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Re: Flock management

Posted: Mon Apr 02, 2018 10:37 am
by Marigold
Three days ago, in the morning, I found Rose, the 19-week-old blacktail, in the coop, on a perch, hunched up and looking poorly. No outward signs on examination, and when placed with the others she had a drink and sat down behind the drinker in a corner. Later in the day, and the next two days, she appeared normal, eating and drinking, bossing the others and crowding up to me as usual- as you can see in the second pic yesterday. She's the one nearest the camera, the dark brown pullet.
Today, in the morning, I found her cold and dead on the floor of the coop. No external signs of injury or illness. I suppose it was a heart attack. At least it doesn't look like anything that will affect the others.
I've learned how to make charts on my laptop and have produced some egg record sheets, to show which pullet has laid when, with columns for each bird. I've printed out the personalised sheets up until December, although so far only Lily Leghorn has used them. Now I have a spare column for the girl who never made it into lay. Perfect example of 'don't count your chickens'!

Re: Flock management

Posted: Mon Apr 02, 2018 12:09 pm
by jaxhen
:cry: :cry: :cry: :cry: :cry: So sorry to hear your bad news about Rose.

Re: Flock management

Posted: Mon Apr 02, 2018 10:05 pm
by Icemaiden
:cry: :cry:

Re: Flock management

Posted: Tue Apr 03, 2018 8:28 am
by chrismahon
That's bad luck Marigold and we have had the same in the past. As you say it looks like a heart problem- her circulation may have been impeded and that's why she was hunched up as they do when cold. Incidentally the same symptoms as Carbon Monoxide poisoning, which only applies to a house chicken near a wood burning stove of course.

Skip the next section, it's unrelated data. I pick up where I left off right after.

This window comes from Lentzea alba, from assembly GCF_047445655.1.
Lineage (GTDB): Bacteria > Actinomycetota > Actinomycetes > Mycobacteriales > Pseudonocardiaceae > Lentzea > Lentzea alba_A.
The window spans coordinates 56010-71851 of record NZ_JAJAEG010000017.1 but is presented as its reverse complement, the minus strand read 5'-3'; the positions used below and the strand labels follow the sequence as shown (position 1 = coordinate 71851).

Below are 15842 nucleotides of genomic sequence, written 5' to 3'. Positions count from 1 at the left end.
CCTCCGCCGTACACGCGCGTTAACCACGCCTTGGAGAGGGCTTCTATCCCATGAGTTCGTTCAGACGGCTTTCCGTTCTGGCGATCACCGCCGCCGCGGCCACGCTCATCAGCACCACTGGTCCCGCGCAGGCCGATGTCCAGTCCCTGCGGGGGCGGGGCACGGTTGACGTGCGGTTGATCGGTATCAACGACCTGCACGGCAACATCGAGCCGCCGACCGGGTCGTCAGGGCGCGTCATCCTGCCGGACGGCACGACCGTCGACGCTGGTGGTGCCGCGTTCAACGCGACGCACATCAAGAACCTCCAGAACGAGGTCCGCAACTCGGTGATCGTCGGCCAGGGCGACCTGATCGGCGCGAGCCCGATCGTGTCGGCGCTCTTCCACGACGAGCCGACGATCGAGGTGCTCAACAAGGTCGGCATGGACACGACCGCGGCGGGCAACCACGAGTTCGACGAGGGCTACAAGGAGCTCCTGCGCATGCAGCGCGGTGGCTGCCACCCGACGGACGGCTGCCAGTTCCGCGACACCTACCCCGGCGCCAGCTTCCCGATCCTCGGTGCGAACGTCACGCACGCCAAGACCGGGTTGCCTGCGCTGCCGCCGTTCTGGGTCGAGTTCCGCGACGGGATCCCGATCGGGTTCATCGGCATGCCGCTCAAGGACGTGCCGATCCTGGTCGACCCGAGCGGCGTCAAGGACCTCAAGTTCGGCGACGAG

We had some good luck for a change. We were left with a distressed solitary Marans after the death of both her sisters. Put an advert in 'chicken keepers in France' for a pair of Copper/ Blacks and found them for sale at €32 each, but then someone just an hour away said she had too many and we could have two for free, which we hastily collected. A year old, very healthy and laying dark brown eggs we couldn't believe our luck. Then we experienced the racket they make after laying- louder than our cockerels and they are by far the noisiest hens we have ever had. Fortunately their coop is the furthest from the house.

Re: Flock management

Posted: Tue Apr 03, 2018 5:08 pm
by valeriebutterley
Marigold so sorry to hear about Rose,
will you replace her?
Such a sad shame when a seemingly healthy hen dies for no apparent reason.

Re: Flock management

Posted: Tue Apr 03, 2018 5:52 pm
by Marigold
Thank you, Val. I originally got 5 although 4 should give us the 3+ eggs a day we normally need for their first 18 months at least, in case one of them died, or turned out to be no good as a layer. So down to 4 is fine, actually - they're all still roosting squashed up together on one of the two 24" perches, so at least it was one of the bigger pullets who died, giving the others a bit more room! If another one dies in the next 18-24 months I can then get a pair of new pullets to get back to 5, but I wouldn't consider trying to introduce a single bird at the present time, into what is now a settled and harmonious little flock. I could go up to six in the run, so have the option of another two when it's necessary, but it will be good to space out the introductions in Autumn when it's easier, to have the benefit of a pair of young layers when this lot are slowing down. They have a lovely lot of room at the moment and all have delightful personalities, so all's well. Actually, the one who died had a really loud and raucous voice, so it's quite peaceful now. Just one of those things.

Re: Flock management

Posted: Tue Apr 03, 2018 7:19 pm
by Margaid
That's sad Marigold. Hope the others continue fit an healthy (and start laying soon!)